Bertram F. Malle was born in Graz, Austria, and studied psychology, philosophy, and linguistics at the University of Graz. After receiving his Master’s degrees in psychology and philosophy, he entered graduate school in psychology in the United States in 1990. Malle received his Ph.D. at Stanford University in 1995 and joined the faculty of the University of Oregon the same year. During his tenure at the University of Oregon, Dr. Malle also served as the Director of the Institute of Cognitive and Decision Sciences (2001-2007).
Boyoung Kim is curious about why people become interested in other minds and how they understand other minds. Her research interest also includes how people make moral judgments.
She received a B.A. in Psychology and a M.S. in Cognitive Psychology from Korea University in South Korea. Her master’s thesis was on selective attention.
She is fascinated by how the world can be seen differently depending on minds.
Maartje de Graaf
Maartje a social scientist in the multi-disciplinary field of human-robot interaction. Her research is motivated by her intrinsic drive to understand human behavior and its underlying psychological and cognitive processes. Her past research indicates a strong impact of human-robot relationships in the emergence of long-term acceptance of socially interactive technologies. Envisioning a future in which the social abilities of robots can only increase, her research interest focuses on the social, emotional and cognitive responses from users to robots including the societal and ethical consequences of those responses. The end goal is to influence technology design and policy direction to pursue the development of responsible robots.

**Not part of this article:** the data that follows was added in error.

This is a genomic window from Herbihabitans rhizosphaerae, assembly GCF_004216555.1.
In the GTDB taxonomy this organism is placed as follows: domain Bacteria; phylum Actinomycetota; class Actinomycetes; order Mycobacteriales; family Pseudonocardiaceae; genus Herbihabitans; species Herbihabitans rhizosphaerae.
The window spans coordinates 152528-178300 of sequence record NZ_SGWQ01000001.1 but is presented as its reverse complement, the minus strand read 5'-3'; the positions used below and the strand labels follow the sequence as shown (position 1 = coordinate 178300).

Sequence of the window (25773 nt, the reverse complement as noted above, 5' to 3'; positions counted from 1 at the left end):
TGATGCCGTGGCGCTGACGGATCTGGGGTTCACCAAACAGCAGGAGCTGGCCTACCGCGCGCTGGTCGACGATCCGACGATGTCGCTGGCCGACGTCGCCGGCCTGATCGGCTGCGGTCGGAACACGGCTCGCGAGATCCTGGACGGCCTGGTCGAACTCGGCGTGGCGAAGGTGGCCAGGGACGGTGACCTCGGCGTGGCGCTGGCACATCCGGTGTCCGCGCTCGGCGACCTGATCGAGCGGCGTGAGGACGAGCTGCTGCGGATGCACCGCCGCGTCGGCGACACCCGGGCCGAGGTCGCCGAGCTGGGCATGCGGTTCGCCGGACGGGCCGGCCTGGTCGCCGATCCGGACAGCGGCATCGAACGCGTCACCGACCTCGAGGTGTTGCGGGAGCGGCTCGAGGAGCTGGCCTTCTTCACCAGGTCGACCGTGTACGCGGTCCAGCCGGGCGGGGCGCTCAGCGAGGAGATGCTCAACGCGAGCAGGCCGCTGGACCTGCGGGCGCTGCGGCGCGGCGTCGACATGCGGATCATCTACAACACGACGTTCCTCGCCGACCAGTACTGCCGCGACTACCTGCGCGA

She has joined Brown’s Humanity Centered Robotics Initiative with a Rubicon grant from the Netherlands Organization for Scientific Research (NWO). The research project aims to investigate the underlying psychological and cognitive processes of how people explain both human and robot behavior.
Before starting at Brown University, Maartje was a postdoctoral researcher at the Department of Communication Science at the University of Twente, The Netherlands. Maartje has a Bachelor of Business Administration in Communication Management (2005), a Master of Science in Communication Studies (2011), and a PhD in Human-Robot Interaction (2015).
Elizabeth “Beth” Phillips
Beth Phillips earned her Ph.D. in 2016 in Applied Experimental and Human Factors Psychology at the University of Central Florida. Prior to joining the HCRI, she worked with the Robotics Collaborative Technology Alliance, a multidisciplinary research consortium working towards the development of future human-robot teams. Beth has an interest in how robots and other technologies are changing the way we interact with the world and one another, including the role that robots will play in providing companionship for humans in the near future. Her research focuses on the application of psychological principles to support the development of robotic systems that can work as partners, assistants, and companions for people.
As a postdoctoral researcher at the University of Chicago Booth School of Business, my research investigates two related themes:
How do we perceive and interact with other people? And how do we perceive and interact with robots and artificial intelligence?
My first line of research highlights the simple yet often overlooked fact that people hold different perspectives—that is, others may often perceive and conceive of the world differently than we do. In a series of projects, I highlight such perspective gaps and explore conditions that facilitate perspective taking, prosocial behaviors, and conversations about conflicting viewpoints. Given that people also attribute "minds" to robots and take their "perspectives," my second line of research examines people’s perception of and interaction with human-like robots. Through this work, I strive to reveal what makes humans human in light of the emergence of social robots.